A fortress town close to the Breton border, Fougères rests on a hill overlooking the Nançon river. In the valley below, and still linked to the Haute Ville by a curtain of ancient ramparts, stands the mighty 11th - 15th century Château de Fougères.
A walk around the castle's massive outer fortifications reveals the ambitious scale of its construction, with 13 towers and walls over 10 feet (3 m) thick. Much of the action in Balzac's novel Les Chouans (1829) takes place in and around Fougères and its castle.
During the Middle Ages, salt was heavily taxed and was imported from the Breton regions to the rest of France. Fougères was made a stronghold for "salt smugglers," who would creep along the wall of the city with confiscated salt, to sell in other regions.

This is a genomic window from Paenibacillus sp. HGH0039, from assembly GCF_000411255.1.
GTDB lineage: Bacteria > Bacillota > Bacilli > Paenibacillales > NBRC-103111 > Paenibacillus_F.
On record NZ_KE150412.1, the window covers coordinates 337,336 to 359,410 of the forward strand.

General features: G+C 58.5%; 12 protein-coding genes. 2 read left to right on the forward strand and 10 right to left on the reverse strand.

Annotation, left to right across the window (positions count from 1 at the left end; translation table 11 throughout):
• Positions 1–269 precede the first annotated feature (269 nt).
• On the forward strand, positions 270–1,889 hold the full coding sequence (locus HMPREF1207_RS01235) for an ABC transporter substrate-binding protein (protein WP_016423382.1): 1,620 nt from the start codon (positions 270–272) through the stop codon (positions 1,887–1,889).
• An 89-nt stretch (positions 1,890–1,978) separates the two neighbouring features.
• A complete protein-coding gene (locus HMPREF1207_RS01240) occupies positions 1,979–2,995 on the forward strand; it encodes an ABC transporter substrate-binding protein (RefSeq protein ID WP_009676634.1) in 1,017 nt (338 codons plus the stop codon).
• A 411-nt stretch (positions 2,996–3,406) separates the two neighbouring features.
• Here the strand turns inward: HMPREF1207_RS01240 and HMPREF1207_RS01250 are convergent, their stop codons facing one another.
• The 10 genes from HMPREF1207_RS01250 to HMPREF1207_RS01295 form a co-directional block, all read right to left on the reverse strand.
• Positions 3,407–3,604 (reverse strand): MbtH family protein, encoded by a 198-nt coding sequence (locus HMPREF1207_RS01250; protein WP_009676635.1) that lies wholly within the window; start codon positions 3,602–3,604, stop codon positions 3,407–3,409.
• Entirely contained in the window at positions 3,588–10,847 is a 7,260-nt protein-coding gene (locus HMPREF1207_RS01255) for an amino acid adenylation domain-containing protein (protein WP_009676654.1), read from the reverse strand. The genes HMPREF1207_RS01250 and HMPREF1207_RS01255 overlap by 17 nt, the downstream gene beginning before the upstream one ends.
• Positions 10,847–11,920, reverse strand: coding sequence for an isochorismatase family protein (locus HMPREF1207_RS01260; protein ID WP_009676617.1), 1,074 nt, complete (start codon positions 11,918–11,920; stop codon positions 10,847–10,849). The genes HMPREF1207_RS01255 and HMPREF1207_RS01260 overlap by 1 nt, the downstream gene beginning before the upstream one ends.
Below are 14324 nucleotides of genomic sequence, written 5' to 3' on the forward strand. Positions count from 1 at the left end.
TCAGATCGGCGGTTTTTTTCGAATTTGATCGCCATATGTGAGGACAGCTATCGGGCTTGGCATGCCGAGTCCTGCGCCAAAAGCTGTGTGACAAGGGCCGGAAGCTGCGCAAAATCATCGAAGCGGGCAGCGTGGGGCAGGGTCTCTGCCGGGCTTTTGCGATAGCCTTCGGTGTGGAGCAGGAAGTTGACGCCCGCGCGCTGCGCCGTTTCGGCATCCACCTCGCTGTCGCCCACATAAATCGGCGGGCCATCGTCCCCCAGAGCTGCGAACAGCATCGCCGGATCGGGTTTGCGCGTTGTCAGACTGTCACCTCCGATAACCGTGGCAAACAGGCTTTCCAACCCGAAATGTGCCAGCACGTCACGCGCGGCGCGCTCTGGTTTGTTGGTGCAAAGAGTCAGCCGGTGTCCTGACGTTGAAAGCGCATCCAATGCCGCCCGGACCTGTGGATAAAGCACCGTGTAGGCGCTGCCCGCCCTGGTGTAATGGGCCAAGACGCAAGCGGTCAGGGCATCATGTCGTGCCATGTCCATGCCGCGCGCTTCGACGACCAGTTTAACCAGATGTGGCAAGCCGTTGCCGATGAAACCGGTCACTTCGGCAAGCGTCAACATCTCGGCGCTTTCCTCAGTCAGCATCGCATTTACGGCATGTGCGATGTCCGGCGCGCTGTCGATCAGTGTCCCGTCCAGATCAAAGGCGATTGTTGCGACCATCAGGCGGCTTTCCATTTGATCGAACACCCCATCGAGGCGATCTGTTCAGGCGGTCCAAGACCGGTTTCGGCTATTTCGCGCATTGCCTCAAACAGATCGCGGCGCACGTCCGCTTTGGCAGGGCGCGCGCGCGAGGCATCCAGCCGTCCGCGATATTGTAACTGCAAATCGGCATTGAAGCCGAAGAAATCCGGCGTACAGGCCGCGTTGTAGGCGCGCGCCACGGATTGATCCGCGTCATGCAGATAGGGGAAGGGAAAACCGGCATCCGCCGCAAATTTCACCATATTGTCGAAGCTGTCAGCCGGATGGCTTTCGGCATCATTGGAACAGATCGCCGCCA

Leaving the Middle Ages and jumping right into 2012, we come across a wedding. "Convoi d'anges heureux" means "Transportation for Happy Angels". Not sure what the brooms represent, but perhaps a sweeping of the old and on with the new?
I think we should tag along and attend the "Vin d'honneur".
The town of Fougères still has wonderful old stone buildings, half-timbered houses, and many interesting doorways. Walking through some of the streets made me think I was interrupting a movie set.
Driving back to our hotel in the pouring rain... The weather has not been the best on this trip.